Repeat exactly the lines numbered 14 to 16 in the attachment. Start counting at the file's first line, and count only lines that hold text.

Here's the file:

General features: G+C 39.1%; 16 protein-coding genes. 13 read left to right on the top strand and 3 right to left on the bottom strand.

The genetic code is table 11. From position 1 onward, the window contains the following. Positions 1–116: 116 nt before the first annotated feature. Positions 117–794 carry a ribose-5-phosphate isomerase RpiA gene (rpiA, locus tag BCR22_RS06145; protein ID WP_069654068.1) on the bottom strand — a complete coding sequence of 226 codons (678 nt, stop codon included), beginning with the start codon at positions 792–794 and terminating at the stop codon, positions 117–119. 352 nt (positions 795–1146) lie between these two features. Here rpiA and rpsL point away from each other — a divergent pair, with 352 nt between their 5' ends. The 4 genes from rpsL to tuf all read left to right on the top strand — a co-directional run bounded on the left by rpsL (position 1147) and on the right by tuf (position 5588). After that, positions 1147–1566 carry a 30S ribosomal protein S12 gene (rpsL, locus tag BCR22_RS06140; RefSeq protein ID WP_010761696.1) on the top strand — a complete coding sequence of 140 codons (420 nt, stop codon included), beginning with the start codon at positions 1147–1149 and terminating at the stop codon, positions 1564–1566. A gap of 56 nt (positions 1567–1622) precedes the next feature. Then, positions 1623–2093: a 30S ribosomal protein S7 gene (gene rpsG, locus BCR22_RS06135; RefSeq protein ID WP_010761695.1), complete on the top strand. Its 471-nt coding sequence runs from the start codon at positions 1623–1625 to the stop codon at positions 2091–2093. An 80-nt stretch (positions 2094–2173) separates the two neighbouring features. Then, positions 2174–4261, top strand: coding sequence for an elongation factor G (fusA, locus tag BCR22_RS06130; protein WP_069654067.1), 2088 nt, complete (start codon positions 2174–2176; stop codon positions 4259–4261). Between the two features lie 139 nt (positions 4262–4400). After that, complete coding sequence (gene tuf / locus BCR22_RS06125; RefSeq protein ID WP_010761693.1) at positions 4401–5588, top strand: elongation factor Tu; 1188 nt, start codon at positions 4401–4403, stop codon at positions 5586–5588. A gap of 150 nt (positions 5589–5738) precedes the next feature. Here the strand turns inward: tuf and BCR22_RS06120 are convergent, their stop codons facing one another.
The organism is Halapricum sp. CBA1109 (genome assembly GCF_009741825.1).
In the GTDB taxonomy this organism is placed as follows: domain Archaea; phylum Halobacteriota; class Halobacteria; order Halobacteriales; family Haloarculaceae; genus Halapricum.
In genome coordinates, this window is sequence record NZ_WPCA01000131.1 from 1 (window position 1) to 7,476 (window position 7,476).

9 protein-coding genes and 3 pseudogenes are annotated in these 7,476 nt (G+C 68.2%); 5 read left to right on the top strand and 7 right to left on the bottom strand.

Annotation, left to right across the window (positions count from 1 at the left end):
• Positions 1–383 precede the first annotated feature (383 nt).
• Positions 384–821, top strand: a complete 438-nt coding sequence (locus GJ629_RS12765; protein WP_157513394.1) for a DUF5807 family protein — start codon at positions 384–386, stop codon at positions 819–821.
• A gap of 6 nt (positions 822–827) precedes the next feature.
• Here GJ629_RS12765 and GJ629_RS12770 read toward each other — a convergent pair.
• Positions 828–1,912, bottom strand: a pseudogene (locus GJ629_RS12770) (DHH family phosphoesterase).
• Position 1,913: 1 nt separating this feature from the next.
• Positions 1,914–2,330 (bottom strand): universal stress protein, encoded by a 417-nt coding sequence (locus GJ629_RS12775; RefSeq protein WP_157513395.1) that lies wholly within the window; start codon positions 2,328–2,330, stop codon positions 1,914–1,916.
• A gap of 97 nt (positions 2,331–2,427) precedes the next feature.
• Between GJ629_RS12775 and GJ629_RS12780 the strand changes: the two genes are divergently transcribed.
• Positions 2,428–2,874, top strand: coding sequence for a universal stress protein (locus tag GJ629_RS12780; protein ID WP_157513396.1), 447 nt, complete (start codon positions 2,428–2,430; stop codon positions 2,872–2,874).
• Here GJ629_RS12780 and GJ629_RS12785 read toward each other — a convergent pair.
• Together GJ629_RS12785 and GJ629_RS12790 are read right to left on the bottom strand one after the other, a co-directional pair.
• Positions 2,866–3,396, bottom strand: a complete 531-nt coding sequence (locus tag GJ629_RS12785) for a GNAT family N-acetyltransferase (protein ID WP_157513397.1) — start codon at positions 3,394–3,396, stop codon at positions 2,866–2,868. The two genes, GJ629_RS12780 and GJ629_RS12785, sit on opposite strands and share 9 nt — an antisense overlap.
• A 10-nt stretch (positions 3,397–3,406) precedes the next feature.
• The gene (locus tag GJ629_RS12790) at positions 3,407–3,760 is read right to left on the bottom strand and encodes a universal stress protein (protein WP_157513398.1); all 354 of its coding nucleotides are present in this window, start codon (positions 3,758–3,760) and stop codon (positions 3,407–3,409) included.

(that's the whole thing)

• Positions 1,914–2,330 (bottom strand): universal stress protein, encoded by a 417-nt coding sequence (locus GJ629_RS12775; RefSeq protein WP_157513395.1) that lies wholly within the window; start codon positions 2,328–2,330, stop codon positions 1,914–1,916.
• A gap of 97 nt (positions 2,331–2,427) precedes the next feature.
• Between GJ629_RS12775 and GJ629_RS12780 the strand changes: the two genes are divergently transcribed.